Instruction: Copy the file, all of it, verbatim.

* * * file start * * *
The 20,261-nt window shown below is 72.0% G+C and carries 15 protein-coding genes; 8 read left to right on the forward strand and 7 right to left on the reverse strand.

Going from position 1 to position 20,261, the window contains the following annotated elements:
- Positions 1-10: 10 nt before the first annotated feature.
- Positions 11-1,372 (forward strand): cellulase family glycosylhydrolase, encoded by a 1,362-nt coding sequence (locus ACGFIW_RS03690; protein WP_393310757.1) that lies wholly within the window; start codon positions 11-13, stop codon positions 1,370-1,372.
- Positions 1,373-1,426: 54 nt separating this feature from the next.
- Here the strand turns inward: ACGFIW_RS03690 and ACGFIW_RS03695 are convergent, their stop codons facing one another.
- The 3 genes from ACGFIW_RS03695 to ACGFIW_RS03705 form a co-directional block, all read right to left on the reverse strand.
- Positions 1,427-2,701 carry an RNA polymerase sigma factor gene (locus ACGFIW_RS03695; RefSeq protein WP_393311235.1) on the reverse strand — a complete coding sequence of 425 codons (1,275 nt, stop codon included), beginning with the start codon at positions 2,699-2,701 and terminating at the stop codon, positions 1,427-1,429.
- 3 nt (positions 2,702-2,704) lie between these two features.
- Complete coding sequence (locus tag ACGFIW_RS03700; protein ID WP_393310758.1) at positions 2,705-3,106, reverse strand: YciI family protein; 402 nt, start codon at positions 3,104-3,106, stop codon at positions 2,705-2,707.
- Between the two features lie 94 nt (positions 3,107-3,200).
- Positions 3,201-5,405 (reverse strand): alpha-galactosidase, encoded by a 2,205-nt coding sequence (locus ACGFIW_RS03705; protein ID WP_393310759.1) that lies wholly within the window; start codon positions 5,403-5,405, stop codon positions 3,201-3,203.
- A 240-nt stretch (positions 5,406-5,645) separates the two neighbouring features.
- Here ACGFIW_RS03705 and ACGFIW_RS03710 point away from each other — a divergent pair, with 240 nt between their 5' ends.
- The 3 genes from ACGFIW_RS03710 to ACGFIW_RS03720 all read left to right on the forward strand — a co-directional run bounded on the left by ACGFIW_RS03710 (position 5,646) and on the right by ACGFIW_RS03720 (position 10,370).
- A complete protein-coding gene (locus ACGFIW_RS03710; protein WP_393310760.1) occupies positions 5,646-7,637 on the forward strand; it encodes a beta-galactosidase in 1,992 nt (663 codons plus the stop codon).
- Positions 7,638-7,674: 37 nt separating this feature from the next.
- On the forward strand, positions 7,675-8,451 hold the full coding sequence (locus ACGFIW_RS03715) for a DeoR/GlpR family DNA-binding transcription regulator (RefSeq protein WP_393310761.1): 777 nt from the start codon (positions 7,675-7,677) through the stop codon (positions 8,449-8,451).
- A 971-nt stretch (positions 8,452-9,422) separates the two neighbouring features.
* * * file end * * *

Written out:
The 20,261-nt window shown below is 72.0% G+C and carries 15 protein-coding genes; 8 read left to right on the forward strand and 7 right to left on the reverse strand.

Going from position 1 to position 20,261, the window contains the following annotated elements:
- Positions 1-10: 10 nt before the first annotated feature.
- Positions 11-1,372 (forward strand): cellulase family glycosylhydrolase, encoded by a 1,362-nt coding sequence (locus ACGFIW_RS03690; protein WP_393310757.1) that lies wholly within the window; start codon positions 11-13, stop codon positions 1,370-1,372.
- Positions 1,373-1,426: 54 nt separating this feature from the next.
- Here the strand turns inward: ACGFIW_RS03690 and ACGFIW_RS03695 are convergent, their stop codons facing one another.
- The 3 genes from ACGFIW_RS03695 to ACGFIW_RS03705 form a co-directional block, all read right to left on the reverse strand.
- Positions 1,427-2,701 carry an RNA polymerase sigma factor gene (locus ACGFIW_RS03695; RefSeq protein WP_393311235.1) on the reverse strand — a complete coding sequence of 425 codons (1,275 nt, stop codon included), beginning with the start codon at positions 2,699-2,701 and terminating at the stop codon, positions 1,427-1,429.
- 3 nt (positions 2,702-2,704) lie between these two features.
- Complete coding sequence (locus tag ACGFIW_RS03700; protein ID WP_393310758.1) at positions 2,705-3,106, reverse strand: YciI family protein; 402 nt, start codon at positions 3,104-3,106, stop codon at positions 2,705-2,707.
- Between the two features lie 94 nt (positions 3,107-3,200).
- Positions 3,201-5,405 (reverse strand): alpha-galactosidase, encoded by a 2,205-nt coding sequence (locus ACGFIW_RS03705; protein ID WP_393310759.1) that lies wholly within the window; start codon positions 5,403-5,405, stop codon positions 3,201-3,203.
- A 240-nt stretch (positions 5,406-5,645) separates the two neighbouring features.
- Here ACGFIW_RS03705 and ACGFIW_RS03710 point away from each other — a divergent pair, with 240 nt between their 5' ends.
- The 3 genes from ACGFIW_RS03710 to ACGFIW_RS03720 all read left to right on the forward strand — a co-directional run bounded on the left by ACGFIW_RS03710 (position 5,646) and on the right by ACGFIW_RS03720 (position 10,370).
- A complete protein-coding gene (locus ACGFIW_RS03710; protein WP_393310760.1) occupies positions 5,646-7,637 on the forward strand; it encodes a beta-galactosidase in 1,992 nt (663 codons plus the stop codon).
- Positions 7,638-7,674: 37 nt separating this feature from the next.
- On the forward strand, positions 7,675-8,451 hold the full coding sequence (locus ACGFIW_RS03715) for a DeoR/GlpR family DNA-binding transcription regulator (RefSeq protein WP_393310761.1): 777 nt from the start codon (positions 7,675-7,677) through the stop codon (positions 8,449-8,451).
- A 971-nt stretch (positions 8,452-9,422) separates the two neighbouring features.